Then I might mention the pistons slide up and down inside the bores inside the block. Next I explain that the piston that goes up and down is connected to a connecting rod, so named because that is its function. The rod and piston both travel up and down in the bore (again just reinforcing and building on the concept that rod and piston work in unison) there’s no need to mention at this point that the rod goes through an array of angles pushing the piston up and down, we are still just taking baby steps. Next we can mention that crankshaft is attached to the other end of the connecting rod and the function of the crankshaft is to turn in a circular motion. Probably time for a slightly more advanced picture or gif showing the crankshaft rotating and now you can mention that because the connecting rod is connected to the crankshaft via the big end of the connecting rod (called the big end because of its size relative to other end of the connecting rod which is called the little end or eye), when the crankshaft goes around the rod moves with it causing the connecting rod to also turn in a circular motion (we have now mentioned the rod angles but no mention of relative rod speed changes).

Even if you had no clue how an engine works just reading these few paragraphs and looking at the pictures (that would be there) you have just learned what is at the heart of most internal combustion engines (without being flustered). Doesn’t matter if it is petrol or diesel the fundamental concepts are the same. The same way the relationship between each of the Items, Things, etc etc would have the same conceptual connection regardless of what the final configuration may be.

I would bet money that if first time users could see and touch (metaphorically) Things, Items etc etc and understood in simple terms their relationship to one another without ever seeing a single line of code, when it comes time to introducing the code most people would get it so much easier and with fewer questions.


Now I realise that in software it may not be as easy to show something as easy as it is a physical item like a crankshaft, but that doesn’t matter, simply writing the word crankshaft tells us that there is an item or object named crankshaft. For example I write a list like this:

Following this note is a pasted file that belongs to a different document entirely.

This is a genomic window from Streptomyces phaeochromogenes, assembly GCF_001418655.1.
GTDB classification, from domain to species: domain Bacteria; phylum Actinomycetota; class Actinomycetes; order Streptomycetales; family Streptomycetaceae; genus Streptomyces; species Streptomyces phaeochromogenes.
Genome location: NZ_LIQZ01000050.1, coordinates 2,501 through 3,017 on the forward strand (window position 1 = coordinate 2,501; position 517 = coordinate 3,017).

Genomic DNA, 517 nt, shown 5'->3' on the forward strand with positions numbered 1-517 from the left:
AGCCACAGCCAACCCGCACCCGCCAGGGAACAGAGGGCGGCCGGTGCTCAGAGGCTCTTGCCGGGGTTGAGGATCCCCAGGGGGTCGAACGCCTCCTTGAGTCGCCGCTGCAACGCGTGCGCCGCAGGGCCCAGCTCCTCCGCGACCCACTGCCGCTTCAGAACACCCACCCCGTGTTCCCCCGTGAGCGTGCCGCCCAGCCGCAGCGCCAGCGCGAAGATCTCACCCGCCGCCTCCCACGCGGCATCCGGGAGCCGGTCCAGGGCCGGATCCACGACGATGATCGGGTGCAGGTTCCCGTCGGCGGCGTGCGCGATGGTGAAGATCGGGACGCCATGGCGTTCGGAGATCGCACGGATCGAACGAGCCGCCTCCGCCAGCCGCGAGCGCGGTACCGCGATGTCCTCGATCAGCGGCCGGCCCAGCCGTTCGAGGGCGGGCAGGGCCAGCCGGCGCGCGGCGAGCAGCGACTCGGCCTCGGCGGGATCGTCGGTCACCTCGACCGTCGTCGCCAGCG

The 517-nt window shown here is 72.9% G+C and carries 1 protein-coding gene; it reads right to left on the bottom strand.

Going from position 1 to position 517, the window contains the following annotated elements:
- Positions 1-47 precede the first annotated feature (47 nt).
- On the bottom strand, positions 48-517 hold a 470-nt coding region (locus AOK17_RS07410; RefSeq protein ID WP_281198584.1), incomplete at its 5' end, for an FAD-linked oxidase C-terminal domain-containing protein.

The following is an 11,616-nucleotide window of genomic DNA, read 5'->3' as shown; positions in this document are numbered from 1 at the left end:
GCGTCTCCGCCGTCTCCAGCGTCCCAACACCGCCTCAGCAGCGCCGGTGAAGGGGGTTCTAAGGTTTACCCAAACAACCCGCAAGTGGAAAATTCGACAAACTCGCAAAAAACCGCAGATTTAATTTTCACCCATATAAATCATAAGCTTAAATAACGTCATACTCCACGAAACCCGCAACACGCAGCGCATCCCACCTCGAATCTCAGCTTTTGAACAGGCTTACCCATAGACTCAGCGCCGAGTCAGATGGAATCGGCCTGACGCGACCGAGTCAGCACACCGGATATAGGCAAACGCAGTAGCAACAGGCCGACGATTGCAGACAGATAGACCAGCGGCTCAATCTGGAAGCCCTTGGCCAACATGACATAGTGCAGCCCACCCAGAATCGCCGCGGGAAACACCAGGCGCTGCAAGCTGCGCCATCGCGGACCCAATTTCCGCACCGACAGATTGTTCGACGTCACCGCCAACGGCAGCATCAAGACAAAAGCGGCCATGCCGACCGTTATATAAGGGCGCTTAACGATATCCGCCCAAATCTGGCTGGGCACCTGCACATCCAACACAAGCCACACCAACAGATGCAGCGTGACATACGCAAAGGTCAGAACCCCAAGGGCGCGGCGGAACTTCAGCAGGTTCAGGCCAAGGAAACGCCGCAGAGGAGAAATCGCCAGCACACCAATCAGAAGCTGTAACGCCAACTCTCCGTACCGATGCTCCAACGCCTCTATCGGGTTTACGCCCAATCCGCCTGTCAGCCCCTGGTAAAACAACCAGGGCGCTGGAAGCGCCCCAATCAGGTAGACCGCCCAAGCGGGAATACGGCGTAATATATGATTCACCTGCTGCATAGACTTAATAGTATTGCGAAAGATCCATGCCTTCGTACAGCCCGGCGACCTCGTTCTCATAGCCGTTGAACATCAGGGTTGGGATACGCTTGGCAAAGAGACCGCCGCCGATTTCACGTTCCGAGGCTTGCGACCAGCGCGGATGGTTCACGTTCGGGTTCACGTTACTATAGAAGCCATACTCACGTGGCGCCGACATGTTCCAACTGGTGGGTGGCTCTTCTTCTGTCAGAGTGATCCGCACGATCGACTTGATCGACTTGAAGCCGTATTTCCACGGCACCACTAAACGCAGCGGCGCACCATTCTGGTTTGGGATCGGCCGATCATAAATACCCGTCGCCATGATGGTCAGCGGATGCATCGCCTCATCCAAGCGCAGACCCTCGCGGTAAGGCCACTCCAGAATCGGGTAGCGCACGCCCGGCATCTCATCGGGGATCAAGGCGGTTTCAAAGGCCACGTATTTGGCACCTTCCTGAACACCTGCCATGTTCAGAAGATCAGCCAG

You may have no idea what any of these items are, but you actually now know several things you didn’t know a few seconds ago… There are three items in that list, and there are three things for you to know about. And when you learn about one of them you’ve just got another piece of the puzzle, in that you now know 1/3 of the puzzle.

But it goes beyond the obvious. Knowing I only have three things in the list to learn about, I can prepare accordingly. Imagine that list had 10,000 things written there… Would you approach how you would go about learning these things in a completely different manner? You might aim to learn a certain amount per day or you might try to learn one group of items within the list and get it down pat first.

This is what I was trying to explain earlier about not knowing what you don’t know. Even a simple list (or maybe a grouped list colourfully laid out so it is visually friendly) tells us something.

Just to add my encouragement: stay with it, it is so worth it; and yes, as all others already wrote: take it slowly and stepwise. It took me ages to get my head around some concepts, and MQTT was last on my list, as I had no use for it and did not want to learn about the complexity of yet another system interacting with OH, as long as I didn’t understand the basics of either. Playing with my hue lights was enough for me. For you MQTT is among the first…this just underlines the point that everyone’s need is different.

You ask for pictures, and you are right, when well done pics are worth a thousand words; and but not well-done pics can also confuse as much as a thousand confusing words could…it goes both ways; not sure about the other contributors here and on github; but my design skills are virtually inexistent. I cannot put pics on paper that look good; so whatever design I could come up with would certainly not help…
As you describe how strong your needs for visual cues are, maybe you can help and create some well-designed pics? I know it takes a lot of work to make them…(which may be another reason why there are so few). Your pic about a combustion engine is a nice example, but keep in my mind, combustion engines are around for a 100y and used on 100s of millions vehicles; I am sure when OH2 eventually becomes that popular somebody will have paid for making nice pictures too.

Just to reiterate what others said already, from personal experience, I can only press the issue of learning slowly. It is tempting to jump around, it is easy to do so too; but it confused me, and I ended to start at the beginning again to get clarity.

Lastly, am following the forum quite regularly and would like to point out that presence detection (that you mentioned as one of your next topics) is not necessarily an easy project; the idea is deceivingly simple, a robust implementation depending on what phones you have can however be mind-bendingly complicated, in particular if the expectations about the absence of falsely indicated presences and absences are high.

But that is my point a picture doesn’t have to be complex to be effective.
I have two groups one contains pets the other group contains tools. There are three items in each group and there are two groups.

Given sufficient thought by someone who really gets it, I don’t think it would take long to produce a picture that while not a masterpiece like mine would convey just as clear a message.